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New South African COVID variant, Omicron, detected in Belgium on Friday

Belgium said Friday it has detected the first announced case in Europe of the new COVID-19 variant.

Image: CDC
Image: CDC

Belgium said Friday it has detected the first announced case in Europe of the new COVID-19 variant, in an unvaccinated person returning from abroad.

“We have a case that is now confirmed of this variant,” B.1.1.529, first detected in southern Africa, Belgian Health Minister Frank Vandenbroucke told a media conference, according to Medical Express.

The infected person tested positive on November 22 and had not had COVID-19 before, he added, without giving further details. He returned from Egypt on November 11, said Belgian virologist, Marc Van Ranst in a tweet.

Vandenbroucke said: “It must be repeated that this is a suspect variant—we don’t know if it is a very dangerous variant.” He noted, however, that “as a precaution” Europe was stopping flights from southern Africa.

“So, total precaution but don’t panic,” he said, adding that Belgium’s COVID-19 risk assessment group was analyzing the situation.

Besides being detected in Belgium, the new strain has also been identified in Botswana, Hong Kong, and Israel, according to the Associated Press.

The new South African variant

South African scientists have identified a new version of the coronavirus this week that they say is behind a recent spike in COVID-19 infections in Gauteng, the country’s most populous province.

The B.1.1.529 strain, first detected in Botswana, is now spreading fast in various pockets of South Africa. Genome sequencing suggests nearly 90 percent of all the new cases belong to this category, almost entirely replacing the prevalent delta variant, according to epidemiologists.

The variant appears to have a very high number of mutations, around 30, and this is concerning to epidemiologists. Sharon Peacock, who has led genetic sequencing of COVID-19 in Britain at the University of Cambridge, said the data so far suggest the new variant has mutations “consistent with enhanced transmissibility,” but said that “the significance of many of the mutations is still not known.” 

Director of CERI: Centre for Epidemic Response & innovation, South Africa

Because this variant (B.1.1.529) can be detected by a normal qPCR due to deletion at Spike position 69-70 (like Alpha), it will make it easy for the world to track it. It is estimated that 90 percent of the cases in Gauteng (at least 1000 a day are this variant, based on qPCR proxy testing).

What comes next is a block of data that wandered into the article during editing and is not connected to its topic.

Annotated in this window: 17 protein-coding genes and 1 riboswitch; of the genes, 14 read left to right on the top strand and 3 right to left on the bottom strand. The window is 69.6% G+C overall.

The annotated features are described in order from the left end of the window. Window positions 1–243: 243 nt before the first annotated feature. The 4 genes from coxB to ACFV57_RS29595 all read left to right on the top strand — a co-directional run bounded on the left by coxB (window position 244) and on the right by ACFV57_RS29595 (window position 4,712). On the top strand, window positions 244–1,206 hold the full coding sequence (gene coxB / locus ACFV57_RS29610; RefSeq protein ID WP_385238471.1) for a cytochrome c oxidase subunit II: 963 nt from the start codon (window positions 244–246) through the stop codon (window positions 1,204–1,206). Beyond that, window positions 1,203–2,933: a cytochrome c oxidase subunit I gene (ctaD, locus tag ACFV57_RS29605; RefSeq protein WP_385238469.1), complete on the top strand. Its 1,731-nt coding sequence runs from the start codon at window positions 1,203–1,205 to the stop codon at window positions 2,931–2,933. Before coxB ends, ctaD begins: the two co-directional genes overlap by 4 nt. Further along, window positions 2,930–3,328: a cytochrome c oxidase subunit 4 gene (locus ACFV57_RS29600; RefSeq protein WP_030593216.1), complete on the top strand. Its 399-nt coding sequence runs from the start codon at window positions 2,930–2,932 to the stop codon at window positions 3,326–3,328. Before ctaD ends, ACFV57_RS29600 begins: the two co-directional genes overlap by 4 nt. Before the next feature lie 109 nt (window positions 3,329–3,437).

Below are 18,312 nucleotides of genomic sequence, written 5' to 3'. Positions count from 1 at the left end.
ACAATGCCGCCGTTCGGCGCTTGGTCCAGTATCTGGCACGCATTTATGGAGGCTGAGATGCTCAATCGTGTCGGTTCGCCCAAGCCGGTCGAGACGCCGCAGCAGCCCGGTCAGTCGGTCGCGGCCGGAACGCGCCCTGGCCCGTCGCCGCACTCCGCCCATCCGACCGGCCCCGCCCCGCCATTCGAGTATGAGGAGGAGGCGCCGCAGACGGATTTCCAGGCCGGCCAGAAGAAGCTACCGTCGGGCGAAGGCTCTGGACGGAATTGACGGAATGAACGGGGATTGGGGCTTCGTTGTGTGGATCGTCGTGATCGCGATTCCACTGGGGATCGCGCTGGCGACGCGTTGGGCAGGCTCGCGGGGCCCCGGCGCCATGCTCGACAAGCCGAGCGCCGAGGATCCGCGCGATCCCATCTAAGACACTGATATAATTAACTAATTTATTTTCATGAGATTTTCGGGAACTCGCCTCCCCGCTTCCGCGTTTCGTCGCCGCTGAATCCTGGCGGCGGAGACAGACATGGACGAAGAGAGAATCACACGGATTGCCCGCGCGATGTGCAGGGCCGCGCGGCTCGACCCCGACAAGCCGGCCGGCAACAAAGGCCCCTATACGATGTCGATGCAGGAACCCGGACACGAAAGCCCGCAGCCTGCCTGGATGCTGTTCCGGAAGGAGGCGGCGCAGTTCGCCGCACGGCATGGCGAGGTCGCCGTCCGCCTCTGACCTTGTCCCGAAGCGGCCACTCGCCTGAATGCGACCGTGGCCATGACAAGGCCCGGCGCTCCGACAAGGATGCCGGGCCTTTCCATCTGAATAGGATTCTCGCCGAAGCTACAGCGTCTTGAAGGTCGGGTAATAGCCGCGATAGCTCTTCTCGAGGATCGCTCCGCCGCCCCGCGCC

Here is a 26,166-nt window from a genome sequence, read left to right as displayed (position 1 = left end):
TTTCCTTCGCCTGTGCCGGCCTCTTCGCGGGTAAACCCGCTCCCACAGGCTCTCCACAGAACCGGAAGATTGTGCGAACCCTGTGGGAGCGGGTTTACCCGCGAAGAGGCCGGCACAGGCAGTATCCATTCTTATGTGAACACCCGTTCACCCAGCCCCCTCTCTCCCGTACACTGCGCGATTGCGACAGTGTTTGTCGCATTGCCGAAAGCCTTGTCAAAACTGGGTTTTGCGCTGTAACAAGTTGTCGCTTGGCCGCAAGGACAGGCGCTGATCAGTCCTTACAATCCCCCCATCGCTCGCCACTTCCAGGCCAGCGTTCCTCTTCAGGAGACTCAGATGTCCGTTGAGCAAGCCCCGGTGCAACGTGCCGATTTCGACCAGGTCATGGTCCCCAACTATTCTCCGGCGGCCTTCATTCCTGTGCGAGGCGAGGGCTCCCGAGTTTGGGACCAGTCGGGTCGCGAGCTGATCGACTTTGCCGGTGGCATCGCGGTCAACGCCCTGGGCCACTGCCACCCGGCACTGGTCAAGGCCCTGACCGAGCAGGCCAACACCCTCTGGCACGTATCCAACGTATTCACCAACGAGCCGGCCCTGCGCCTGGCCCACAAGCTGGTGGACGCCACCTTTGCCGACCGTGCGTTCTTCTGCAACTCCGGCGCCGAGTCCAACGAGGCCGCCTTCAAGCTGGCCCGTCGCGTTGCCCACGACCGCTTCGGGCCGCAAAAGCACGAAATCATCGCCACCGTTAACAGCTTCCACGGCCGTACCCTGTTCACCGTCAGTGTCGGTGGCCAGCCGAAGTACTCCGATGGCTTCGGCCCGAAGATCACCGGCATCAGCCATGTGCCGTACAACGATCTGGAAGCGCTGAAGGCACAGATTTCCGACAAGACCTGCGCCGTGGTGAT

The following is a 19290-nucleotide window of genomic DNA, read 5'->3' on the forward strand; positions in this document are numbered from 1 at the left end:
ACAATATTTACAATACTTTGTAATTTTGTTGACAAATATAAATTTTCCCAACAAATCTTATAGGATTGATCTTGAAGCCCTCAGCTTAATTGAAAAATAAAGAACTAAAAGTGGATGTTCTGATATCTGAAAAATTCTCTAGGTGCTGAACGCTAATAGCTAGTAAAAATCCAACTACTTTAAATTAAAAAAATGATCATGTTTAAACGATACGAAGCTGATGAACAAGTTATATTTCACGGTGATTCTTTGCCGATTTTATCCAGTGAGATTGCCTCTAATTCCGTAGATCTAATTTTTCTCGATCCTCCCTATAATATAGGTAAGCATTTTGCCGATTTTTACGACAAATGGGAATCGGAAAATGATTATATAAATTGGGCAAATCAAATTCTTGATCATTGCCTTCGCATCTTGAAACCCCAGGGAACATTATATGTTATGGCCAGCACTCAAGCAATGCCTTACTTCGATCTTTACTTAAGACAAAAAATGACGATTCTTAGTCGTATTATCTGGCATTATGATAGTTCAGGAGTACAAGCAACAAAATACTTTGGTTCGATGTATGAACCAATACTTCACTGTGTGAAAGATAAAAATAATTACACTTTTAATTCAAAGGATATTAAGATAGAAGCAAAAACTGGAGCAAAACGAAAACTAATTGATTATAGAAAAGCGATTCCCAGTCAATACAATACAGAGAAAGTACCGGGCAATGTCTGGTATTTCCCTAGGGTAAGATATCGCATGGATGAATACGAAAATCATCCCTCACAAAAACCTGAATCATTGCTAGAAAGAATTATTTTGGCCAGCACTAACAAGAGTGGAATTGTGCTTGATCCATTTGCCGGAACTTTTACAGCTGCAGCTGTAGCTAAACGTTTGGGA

The world reacts to the new COVID variant

The World Health Organization (WHO) said that it was convening a meeting of its Technical Advisory Group on Virus Evolution to determine whether the new variant should be designated as a “variant of interest” or “variant of concern.”

Maria Van Kerkhove, an infectious disease epidemiologist and Covid-19 technical lead at the organization, said Thursday that if it was designated it would be given a Greek name.

“We don’t know very much about this yet, what we do know is that this variant has a large number of mutations,” Van Kerkhove said in a video on Thursday. “The concern is that when you have so many mutations it can have an impact on how the virus behaves.”

The WHO warned that it would take a few weeks for it to understand the impact this variant has. “At this point, implementing travel measures is being cautioned against,”  spokesperson Christian Lindmeier told a U.N. briefing in Geneva Friday, according to Reuters.

Update: WHO has just declared the emerging new strain of COVID a “variant of concern,” reports the Washington Post. The variant, first detected in South Africa, also was dubbed Omicron, named after a Greek letter in keeping with other variants.

Written By

Karen Graham is Digital Journal's Editor-at-Large for environmental news. Karen's view of what is happening in our world is colored by her love of history and how the past influences events taking place today. Her belief in man's part in the care of the planet and our environment has led her to focus on the need for action in dealing with climate change. It was said by Geoffrey C. Ward, "Journalism is merely history's first draft." Everyone who writes about what is happening today is indeed, writing a small part of our history.

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